Here are some ideas about modeling electrical systems that are general
enough to handle most airplanes.  The base object will probably need to keep
a list of suppliers and another list of users.  If the state of any
component changes it will then be resposible for notifying all of its users.
The alternative method, by which every user would check its power supply at
every sim-cycle seems wastefull, especially when you have 300+ users.  AC
components can have any number of suppliers, but generally only use one at a
time.  DC components can use all their suppliers at the same time.

Here are some objects to be derived from the base object:

1)  CSD  (constant speed drive), which exists between an engine and its
generator.  The CSD has one supplier, the engine, and one user, a generator.
The CSD's function is to spin the generator at a set speed regardless of
engine rpm.  CSD parameters to monitor are Oil Quantity, Oil Temperature
going in from the cooler, and Oil Temperature going out to the cooler.  The
measure of the CSD's health is the oil temperature Rise (out - in).  The CSD
has a cockpit switch which can physically disconnect it from the engine in
order to protect the engine.  The switch is for emergency use only, as once
it is used the CSD clutch can only be engaged by a mechanic.

2) Battery, nominally 28 Volt, which will last about 30 minutes if it is the
only power source available.  It is normally supplied by the battery
charger, so if the charger is powered the battery is transparent.

3) Ground Power, supplies 115 Volt, 400 cycle AC power to a "Ground Power
Bus".  This is plugged into the side of the airplane, and is either there or
it isn't.  A light in the cockpit advises if its there.

4) APU (auxilliary power unit), which could be derived from a turbine
object, but I think that would be a waste.  It supplies 115V/400Hz
electrics, and usually supplies pneumatics as well.  It has a Start/On/Off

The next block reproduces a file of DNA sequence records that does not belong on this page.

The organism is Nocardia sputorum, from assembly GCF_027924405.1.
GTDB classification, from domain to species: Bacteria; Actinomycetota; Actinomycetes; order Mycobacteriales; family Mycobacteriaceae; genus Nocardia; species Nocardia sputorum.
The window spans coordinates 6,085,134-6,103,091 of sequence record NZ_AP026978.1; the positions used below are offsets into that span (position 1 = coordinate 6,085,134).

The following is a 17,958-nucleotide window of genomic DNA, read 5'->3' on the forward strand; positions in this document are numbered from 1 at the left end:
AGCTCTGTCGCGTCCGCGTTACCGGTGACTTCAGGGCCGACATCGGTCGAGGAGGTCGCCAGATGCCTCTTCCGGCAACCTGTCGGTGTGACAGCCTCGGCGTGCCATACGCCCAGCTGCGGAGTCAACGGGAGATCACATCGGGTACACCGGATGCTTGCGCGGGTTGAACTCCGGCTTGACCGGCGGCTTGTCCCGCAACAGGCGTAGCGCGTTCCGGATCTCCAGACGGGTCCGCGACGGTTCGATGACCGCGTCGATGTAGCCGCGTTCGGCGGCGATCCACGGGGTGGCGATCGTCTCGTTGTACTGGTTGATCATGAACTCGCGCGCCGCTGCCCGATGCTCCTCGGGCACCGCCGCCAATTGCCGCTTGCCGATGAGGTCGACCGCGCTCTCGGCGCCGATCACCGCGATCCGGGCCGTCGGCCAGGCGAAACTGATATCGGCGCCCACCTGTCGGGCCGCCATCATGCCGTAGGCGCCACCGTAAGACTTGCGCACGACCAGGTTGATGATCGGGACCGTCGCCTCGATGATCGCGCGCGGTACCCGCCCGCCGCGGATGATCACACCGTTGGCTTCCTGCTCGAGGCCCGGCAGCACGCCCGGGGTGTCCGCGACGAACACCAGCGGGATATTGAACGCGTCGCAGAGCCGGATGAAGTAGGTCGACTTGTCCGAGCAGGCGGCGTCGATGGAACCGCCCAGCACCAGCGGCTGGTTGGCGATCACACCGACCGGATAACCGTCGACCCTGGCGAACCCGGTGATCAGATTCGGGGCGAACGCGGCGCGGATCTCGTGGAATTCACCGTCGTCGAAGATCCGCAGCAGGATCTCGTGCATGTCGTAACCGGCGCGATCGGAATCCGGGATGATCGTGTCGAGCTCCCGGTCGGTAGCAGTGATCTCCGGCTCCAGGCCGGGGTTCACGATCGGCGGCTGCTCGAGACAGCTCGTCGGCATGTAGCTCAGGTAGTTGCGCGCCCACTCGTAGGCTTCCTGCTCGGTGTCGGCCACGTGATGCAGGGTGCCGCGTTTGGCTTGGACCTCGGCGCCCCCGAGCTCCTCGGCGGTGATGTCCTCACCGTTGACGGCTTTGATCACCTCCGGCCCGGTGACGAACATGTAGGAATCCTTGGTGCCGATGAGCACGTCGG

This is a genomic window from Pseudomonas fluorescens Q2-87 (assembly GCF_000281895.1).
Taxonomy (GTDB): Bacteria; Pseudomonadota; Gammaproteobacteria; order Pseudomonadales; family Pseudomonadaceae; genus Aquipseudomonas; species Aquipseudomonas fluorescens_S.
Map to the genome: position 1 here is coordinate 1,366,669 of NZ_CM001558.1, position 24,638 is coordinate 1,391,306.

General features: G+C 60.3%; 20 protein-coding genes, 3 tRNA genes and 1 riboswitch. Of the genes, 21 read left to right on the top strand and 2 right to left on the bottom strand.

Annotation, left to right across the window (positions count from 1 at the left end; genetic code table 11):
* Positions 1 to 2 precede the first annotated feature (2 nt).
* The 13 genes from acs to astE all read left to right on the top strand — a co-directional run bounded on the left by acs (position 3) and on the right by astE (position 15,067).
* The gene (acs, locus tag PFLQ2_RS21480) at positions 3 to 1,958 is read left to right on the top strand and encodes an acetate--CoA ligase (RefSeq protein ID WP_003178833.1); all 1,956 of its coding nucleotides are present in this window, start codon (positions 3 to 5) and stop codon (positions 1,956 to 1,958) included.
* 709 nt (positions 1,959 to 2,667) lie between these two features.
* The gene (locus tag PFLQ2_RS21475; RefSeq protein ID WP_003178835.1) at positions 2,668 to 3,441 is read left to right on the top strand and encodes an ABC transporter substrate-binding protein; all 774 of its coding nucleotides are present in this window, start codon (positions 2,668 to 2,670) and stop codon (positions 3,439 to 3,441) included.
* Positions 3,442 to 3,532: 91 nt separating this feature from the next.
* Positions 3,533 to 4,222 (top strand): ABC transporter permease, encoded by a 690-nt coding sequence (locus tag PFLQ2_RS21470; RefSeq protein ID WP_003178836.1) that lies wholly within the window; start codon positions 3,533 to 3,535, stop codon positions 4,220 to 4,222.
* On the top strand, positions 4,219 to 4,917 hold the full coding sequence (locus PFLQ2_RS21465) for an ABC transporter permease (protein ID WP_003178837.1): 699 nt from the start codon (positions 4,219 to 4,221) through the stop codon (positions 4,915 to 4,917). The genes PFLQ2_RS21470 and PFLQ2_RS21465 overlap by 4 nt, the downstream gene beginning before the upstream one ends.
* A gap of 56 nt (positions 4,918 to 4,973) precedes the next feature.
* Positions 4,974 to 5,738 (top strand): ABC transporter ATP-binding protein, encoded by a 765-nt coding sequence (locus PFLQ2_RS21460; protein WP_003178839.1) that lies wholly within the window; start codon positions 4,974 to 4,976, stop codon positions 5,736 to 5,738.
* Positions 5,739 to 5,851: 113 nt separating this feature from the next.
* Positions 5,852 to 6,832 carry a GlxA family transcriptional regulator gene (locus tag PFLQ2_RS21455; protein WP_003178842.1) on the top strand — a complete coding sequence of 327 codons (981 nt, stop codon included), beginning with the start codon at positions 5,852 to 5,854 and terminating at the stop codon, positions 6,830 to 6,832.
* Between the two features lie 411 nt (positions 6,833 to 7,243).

switch in the cockpit, and an EGT gauge.  It burns fuel from one of the
airplanes main tanks.

5) EPU, similar to an APU except that it only works (automatically) when
regular electrical sources fail.  The F-16 EPU has its own hydrazine fuel
supply.  I don't know if EPU's can supply hydraulics as well.

6) Generator, which supplies 115V/400Hz power to a bus.  Supplier is a CSD.
You could model the APU generator as an independent object using the APU as
a supplier, or you could incorporate the APU generator into the APU model.
Generators generally have two switches. The field switch turns the generator
on/off.  The breaker switch connects/disconnects the generator from its bus.

7) RAT (ram air turbine), like the EPU it usually comes on atomatically,
although it can also be activated by a cockpit switch.  The RAT falls down
into the airstream and supplies 155V/400Hz power.  In some airplanes it also
supplies hydraulics, or only hydraulics.

8) HPG (hydraulic powered generator)  uses a hydraulic motor to spin a
generator.  This is purely a backup source, used for ETOPS certification,
and comes on automatically.

9) Bus, a simple component which only keeps a list of suppliers and a list
of users. AC or DC.

10) TR (transformer/rectifier) converts AC to DC.  Supplier is one of the AC
buses.  User is one of the DC buses.

11) Static Inverter converts DC to AC.  Used by the battery bus to supply
the Standby AC bus.  In the event the battery is the only source operating,
the Standby AC bus is the only source of AC power.  Only essential users are
on this bus.

12) Battery charger, supplied by an AC bus (with a backup AC bus also), user
is the battery and everything the battery powers.

I'll soon draw up a diagram of a typical Boeing electrical system and send
it to whoever wants it.

Dave Culp

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